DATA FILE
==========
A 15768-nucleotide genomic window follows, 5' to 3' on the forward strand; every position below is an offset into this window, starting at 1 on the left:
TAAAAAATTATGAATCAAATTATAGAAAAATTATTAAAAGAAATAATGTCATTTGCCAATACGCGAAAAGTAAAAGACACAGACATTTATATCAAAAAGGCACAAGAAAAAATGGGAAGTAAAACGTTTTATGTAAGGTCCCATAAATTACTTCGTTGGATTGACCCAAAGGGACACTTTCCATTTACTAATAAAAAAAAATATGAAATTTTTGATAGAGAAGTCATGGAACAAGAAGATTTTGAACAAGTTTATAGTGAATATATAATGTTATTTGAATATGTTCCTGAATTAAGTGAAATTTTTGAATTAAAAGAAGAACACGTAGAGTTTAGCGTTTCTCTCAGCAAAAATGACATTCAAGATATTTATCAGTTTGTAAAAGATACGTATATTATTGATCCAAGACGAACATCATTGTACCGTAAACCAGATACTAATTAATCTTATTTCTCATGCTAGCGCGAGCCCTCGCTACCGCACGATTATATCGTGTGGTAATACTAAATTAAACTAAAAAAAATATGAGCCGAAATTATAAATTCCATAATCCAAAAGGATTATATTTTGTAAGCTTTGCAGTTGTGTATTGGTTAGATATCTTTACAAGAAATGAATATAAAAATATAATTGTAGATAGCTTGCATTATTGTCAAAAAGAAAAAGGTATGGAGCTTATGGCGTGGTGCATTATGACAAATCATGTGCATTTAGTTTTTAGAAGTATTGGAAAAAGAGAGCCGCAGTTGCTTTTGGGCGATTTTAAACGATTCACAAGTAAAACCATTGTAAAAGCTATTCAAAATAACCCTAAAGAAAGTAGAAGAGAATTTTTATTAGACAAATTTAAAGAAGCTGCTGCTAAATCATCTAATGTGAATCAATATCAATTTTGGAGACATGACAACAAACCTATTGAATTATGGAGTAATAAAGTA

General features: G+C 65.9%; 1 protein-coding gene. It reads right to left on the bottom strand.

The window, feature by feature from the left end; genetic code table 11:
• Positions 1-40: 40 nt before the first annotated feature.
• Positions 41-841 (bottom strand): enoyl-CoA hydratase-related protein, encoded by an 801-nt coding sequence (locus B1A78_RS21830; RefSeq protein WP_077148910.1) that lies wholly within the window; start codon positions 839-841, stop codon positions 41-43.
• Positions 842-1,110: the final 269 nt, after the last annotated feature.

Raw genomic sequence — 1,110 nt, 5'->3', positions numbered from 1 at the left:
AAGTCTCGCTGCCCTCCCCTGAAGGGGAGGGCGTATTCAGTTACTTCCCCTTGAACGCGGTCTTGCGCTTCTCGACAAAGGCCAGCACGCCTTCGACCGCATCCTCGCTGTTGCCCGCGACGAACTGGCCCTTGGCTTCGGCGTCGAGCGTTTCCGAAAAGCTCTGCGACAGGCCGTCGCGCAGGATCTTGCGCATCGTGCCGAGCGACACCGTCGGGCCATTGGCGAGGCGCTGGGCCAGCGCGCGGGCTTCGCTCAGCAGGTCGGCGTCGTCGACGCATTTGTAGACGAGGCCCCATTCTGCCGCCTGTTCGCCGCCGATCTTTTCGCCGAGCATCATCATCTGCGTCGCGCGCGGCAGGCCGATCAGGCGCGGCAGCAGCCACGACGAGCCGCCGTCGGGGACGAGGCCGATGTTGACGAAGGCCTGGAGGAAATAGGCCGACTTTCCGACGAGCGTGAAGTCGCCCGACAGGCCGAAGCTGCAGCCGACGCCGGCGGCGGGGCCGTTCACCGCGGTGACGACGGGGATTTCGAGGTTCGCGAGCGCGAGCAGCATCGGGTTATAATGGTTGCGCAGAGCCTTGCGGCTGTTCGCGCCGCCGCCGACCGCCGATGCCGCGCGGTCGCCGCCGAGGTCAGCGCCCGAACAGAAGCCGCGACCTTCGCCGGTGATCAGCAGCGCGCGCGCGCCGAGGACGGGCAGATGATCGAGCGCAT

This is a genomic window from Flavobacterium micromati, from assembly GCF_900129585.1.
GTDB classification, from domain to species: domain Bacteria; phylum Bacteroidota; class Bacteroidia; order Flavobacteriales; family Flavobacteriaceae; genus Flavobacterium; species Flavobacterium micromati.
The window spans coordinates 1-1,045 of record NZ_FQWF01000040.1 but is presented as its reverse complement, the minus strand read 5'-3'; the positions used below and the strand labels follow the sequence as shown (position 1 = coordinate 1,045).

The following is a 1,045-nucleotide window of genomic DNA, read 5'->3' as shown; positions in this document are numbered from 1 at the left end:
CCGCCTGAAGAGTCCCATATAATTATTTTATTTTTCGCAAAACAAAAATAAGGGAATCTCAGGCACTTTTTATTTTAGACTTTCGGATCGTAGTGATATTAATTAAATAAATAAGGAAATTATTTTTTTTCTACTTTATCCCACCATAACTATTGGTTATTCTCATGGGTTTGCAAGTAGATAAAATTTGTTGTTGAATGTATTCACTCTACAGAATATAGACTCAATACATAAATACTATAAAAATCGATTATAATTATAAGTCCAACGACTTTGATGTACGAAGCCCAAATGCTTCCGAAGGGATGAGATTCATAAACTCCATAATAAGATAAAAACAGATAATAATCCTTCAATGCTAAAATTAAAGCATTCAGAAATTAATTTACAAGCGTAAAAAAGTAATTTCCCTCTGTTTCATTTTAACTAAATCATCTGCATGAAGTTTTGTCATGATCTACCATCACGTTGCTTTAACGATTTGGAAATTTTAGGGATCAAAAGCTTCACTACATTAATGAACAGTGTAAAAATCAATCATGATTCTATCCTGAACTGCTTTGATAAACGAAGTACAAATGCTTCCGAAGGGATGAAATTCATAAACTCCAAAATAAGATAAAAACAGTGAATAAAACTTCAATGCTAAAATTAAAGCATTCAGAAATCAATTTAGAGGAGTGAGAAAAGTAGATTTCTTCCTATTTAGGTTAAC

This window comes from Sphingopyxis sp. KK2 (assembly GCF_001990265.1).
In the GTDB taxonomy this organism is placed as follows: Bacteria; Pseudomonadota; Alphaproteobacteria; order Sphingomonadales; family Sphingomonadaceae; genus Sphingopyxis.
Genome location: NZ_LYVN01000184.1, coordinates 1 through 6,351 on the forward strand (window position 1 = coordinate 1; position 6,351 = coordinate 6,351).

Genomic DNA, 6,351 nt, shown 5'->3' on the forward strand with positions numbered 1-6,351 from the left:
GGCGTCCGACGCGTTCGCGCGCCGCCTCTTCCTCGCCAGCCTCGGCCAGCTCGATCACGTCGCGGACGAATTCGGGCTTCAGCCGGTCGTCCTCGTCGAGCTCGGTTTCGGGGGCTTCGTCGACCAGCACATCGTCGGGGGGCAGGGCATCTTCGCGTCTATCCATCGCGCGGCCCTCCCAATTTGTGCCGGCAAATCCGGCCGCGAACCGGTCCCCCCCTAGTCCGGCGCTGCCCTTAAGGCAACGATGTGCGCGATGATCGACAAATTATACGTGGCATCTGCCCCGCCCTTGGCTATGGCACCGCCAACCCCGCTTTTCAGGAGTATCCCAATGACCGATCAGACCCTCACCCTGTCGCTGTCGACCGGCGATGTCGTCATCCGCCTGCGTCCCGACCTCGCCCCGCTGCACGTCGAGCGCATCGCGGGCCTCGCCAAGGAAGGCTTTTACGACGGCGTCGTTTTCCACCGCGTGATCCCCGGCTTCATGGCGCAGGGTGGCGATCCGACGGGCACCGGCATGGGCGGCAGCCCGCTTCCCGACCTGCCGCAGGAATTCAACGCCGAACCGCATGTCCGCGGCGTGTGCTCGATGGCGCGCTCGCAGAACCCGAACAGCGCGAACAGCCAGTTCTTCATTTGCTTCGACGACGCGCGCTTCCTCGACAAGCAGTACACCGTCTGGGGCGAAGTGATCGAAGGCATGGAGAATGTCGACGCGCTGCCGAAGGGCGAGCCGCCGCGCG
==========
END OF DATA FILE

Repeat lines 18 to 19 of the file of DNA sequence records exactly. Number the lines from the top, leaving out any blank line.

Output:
Genomic DNA, 6,351 nt, shown 5'->3' on the forward strand with positions numbered 1-6,351 from the left:
GGCGTCCGACGCGTTCGCGCGCCGCCTCTTCCTCGCCAGCCTCGGCCAGCTCGATCACGTCGCGGACGAATTCGGGCTTCAGCCGGTCGTCCTCGTCGAGCTCGGTTTCGGGGGCTTCGTCGACCAGCACATCGTCGGGGGGCAGGGCATCTTCGCGTCTATCCATCGCGCGGCCCTCCCAATTTGTGCCGGCAAATCCGGCCGCGAACCGGTCCCCCCCTAGTCCGGCGCTGCCCTTAAGGCAACGATGTGCGCGATGATCGACAAATTATACGTGGCATCTGCCCCGCCCTTGGCTATGGCACCGCCAACCCCGCTTTTCAGGAGTATCCCAATGACCGATCAGACCCTCACCCTGTCGCTGTCGACCGGCGATGTCGTCATCCGCCTGCGTCCCGACCTCGCCCCGCTGCACGTCGAGCGCATCGCGGGCCTCGCCAAGGAAGGCTTTTACGACGGCGTCGTTTTCCACCGCGTGATCCCCGGCTTCATGGCGCAGGGTGGCGATCCGACGGGCACCGGCATGGGCGGCAGCCCGCTTCCCGACCTGCCGCAGGAATTCAACGCCGAACCGCATGTCCGCGGCGTGTGCTCGATGGCGCGCTCGCAGAACCCGAACAGCGCGAACAGCCAGTTCTTCATTTGCTTCGACGACGCGCGCTTCCTCGACAAGCAGTACACCGTCTGGGGCGAAGTGATCGAAGGCATGGAGAATGTCGACGCGCTGCCGAAGGGCGAGCCGCCGCGCG